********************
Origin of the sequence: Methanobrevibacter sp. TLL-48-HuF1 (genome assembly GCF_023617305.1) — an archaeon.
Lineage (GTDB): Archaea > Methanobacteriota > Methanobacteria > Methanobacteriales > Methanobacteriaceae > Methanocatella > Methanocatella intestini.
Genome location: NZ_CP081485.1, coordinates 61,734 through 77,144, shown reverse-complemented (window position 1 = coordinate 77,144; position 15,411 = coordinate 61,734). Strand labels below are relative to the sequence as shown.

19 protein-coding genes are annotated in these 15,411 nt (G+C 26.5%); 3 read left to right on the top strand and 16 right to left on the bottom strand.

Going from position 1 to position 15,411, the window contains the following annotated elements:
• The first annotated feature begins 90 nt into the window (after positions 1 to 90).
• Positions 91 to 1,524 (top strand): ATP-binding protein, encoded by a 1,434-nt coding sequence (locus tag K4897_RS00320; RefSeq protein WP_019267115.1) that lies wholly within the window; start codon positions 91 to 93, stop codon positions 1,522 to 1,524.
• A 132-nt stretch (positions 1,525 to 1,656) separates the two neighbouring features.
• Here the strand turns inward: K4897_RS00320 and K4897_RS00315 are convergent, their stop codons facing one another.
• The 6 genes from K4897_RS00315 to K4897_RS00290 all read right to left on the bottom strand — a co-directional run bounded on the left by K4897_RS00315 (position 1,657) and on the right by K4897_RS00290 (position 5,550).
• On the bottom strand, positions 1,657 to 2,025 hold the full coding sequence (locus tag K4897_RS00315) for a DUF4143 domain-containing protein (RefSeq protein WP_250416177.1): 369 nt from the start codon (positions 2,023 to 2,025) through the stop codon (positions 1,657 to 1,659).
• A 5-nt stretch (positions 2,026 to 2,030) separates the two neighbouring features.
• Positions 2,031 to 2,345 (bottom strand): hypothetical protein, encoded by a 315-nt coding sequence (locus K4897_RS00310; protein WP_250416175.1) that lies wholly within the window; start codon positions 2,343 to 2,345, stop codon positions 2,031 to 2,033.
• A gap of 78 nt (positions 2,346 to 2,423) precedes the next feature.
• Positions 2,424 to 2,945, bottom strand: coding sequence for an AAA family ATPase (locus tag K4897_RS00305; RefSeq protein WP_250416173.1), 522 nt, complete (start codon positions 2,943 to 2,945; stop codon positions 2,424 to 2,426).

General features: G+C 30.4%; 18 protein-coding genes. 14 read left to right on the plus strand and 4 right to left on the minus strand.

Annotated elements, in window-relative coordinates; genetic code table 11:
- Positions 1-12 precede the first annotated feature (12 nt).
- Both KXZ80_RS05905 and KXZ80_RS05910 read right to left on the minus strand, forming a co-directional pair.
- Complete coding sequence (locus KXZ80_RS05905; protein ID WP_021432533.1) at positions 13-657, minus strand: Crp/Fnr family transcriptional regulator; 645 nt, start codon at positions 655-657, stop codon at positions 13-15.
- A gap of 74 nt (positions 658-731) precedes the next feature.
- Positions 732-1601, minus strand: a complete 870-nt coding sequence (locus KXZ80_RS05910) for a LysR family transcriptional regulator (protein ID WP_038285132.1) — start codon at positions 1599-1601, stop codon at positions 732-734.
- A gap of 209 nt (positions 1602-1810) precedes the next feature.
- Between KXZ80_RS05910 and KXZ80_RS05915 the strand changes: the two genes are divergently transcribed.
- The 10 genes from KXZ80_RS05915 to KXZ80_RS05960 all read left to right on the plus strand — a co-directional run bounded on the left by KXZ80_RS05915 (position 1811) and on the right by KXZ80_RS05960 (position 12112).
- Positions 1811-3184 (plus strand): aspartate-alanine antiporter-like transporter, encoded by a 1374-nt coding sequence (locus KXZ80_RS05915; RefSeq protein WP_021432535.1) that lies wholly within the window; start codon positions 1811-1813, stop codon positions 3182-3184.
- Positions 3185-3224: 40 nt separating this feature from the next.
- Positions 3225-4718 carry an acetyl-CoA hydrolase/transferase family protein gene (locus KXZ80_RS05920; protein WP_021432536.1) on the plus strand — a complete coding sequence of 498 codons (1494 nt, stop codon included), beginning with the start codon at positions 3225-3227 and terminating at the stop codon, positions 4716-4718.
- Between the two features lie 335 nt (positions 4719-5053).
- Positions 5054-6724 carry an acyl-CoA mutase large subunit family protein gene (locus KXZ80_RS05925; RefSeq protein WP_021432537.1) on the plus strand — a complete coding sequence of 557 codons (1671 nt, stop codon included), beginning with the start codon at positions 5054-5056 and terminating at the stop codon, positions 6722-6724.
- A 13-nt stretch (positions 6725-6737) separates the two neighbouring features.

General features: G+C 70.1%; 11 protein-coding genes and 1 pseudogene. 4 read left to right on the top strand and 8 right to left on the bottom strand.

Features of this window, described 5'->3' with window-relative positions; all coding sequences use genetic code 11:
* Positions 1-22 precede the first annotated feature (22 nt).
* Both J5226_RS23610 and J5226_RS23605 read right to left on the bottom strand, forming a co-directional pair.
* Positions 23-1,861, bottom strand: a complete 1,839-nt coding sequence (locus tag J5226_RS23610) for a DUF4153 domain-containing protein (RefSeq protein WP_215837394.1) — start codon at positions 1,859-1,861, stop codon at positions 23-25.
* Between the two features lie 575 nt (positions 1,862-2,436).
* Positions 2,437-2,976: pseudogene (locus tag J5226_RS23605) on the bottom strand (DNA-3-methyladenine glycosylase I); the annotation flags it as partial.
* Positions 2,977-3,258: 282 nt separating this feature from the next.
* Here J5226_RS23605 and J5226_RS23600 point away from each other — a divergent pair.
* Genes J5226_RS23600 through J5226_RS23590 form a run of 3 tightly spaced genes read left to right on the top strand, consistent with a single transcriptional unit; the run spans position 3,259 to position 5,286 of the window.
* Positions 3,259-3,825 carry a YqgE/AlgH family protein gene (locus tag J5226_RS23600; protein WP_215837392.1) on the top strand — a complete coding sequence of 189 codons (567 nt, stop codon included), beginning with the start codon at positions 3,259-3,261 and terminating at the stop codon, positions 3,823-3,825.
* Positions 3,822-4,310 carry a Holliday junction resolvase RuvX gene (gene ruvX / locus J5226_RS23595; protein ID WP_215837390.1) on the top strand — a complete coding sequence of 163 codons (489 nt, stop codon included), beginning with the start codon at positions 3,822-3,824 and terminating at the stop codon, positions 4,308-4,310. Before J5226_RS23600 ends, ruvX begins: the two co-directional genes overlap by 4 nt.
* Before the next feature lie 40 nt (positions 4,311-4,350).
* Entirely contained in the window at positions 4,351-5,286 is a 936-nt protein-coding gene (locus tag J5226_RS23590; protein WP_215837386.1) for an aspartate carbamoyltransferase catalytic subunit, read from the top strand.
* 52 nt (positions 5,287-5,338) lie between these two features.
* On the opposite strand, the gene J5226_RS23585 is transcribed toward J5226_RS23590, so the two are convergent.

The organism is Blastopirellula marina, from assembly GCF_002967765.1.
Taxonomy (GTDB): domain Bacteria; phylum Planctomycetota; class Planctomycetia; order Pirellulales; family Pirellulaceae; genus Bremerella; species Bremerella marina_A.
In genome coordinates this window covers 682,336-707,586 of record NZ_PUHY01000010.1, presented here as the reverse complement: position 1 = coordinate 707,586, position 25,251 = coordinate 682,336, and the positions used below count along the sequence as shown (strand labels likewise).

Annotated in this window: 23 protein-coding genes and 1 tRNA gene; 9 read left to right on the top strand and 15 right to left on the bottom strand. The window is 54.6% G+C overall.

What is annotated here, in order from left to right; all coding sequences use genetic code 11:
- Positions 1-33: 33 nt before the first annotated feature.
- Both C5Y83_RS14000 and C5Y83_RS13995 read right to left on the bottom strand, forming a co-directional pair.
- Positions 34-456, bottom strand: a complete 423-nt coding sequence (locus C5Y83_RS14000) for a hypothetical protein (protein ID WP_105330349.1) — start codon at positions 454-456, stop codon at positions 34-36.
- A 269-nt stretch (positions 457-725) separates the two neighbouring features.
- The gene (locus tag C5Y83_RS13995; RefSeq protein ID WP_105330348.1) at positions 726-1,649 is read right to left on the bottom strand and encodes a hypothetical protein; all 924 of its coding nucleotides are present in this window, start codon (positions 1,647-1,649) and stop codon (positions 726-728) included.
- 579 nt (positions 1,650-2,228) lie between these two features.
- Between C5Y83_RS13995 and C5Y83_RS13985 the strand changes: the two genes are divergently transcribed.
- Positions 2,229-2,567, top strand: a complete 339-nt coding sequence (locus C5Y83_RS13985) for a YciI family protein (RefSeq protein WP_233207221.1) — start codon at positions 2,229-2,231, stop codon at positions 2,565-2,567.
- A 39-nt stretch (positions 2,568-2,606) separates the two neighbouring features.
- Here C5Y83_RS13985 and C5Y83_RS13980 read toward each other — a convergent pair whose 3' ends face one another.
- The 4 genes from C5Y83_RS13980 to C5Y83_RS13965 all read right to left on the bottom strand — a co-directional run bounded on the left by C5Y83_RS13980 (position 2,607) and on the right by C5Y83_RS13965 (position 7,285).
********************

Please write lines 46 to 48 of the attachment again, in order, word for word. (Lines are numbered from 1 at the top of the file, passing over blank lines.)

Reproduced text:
* 52 nt (positions 5,287-5,338) lie between these two features.
* On the opposite strand, the gene J5226_RS23585 is transcribed toward J5226_RS23590, so the two are convergent.

The organism is Blastopirellula marina, from assembly GCF_002967765.1.